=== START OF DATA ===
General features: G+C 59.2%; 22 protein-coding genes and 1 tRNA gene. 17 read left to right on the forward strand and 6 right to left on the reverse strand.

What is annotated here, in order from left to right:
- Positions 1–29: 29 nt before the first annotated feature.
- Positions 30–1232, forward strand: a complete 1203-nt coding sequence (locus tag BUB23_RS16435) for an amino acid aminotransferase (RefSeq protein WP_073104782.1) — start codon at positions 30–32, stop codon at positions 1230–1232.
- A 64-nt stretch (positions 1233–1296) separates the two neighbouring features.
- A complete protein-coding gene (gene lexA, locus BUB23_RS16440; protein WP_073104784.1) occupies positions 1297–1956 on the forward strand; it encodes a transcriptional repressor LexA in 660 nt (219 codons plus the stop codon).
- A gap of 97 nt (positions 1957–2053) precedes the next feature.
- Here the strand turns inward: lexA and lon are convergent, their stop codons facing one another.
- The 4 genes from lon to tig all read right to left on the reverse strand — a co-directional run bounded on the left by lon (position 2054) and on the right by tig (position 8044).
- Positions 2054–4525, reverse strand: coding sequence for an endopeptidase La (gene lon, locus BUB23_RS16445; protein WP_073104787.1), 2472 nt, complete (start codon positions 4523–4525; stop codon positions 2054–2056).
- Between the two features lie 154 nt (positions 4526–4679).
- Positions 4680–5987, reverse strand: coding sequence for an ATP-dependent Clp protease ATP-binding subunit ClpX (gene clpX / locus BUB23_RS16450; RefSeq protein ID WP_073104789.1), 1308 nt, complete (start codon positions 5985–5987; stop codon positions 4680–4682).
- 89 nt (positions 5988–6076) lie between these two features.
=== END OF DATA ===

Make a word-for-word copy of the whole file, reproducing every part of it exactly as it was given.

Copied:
General features: G+C 59.2%; 22 protein-coding genes and 1 tRNA gene. 17 read left to right on the forward strand and 6 right to left on the reverse strand.

What is annotated here, in order from left to right:
- Positions 1–29: 29 nt before the first annotated feature.
- Positions 30–1232, forward strand: a complete 1203-nt coding sequence (locus tag BUB23_RS16435) for an amino acid aminotransferase (RefSeq protein WP_073104782.1) — start codon at positions 30–32, stop codon at positions 1230–1232.
- A 64-nt stretch (positions 1233–1296) separates the two neighbouring features.
- A complete protein-coding gene (gene lexA, locus BUB23_RS16440; protein WP_073104784.1) occupies positions 1297–1956 on the forward strand; it encodes a transcriptional repressor LexA in 660 nt (219 codons plus the stop codon).
- A gap of 97 nt (positions 1957–2053) precedes the next feature.
- Here the strand turns inward: lexA and lon are convergent, their stop codons facing one another.
- The 4 genes from lon to tig all read right to left on the reverse strand — a co-directional run bounded on the left by lon (position 2054) and on the right by tig (position 8044).
- Positions 2054–4525, reverse strand: coding sequence for an endopeptidase La (gene lon, locus BUB23_RS16445; protein WP_073104787.1), 2472 nt, complete (start codon positions 4523–4525; stop codon positions 2054–2056).
- Between the two features lie 154 nt (positions 4526–4679).
- Positions 4680–5987, reverse strand: coding sequence for an ATP-dependent Clp protease ATP-binding subunit ClpX (gene clpX / locus BUB23_RS16450; RefSeq protein ID WP_073104789.1), 1308 nt, complete (start codon positions 5985–5987; stop codon positions 4680–4682).
- 89 nt (positions 5988–6076) lie between these two features.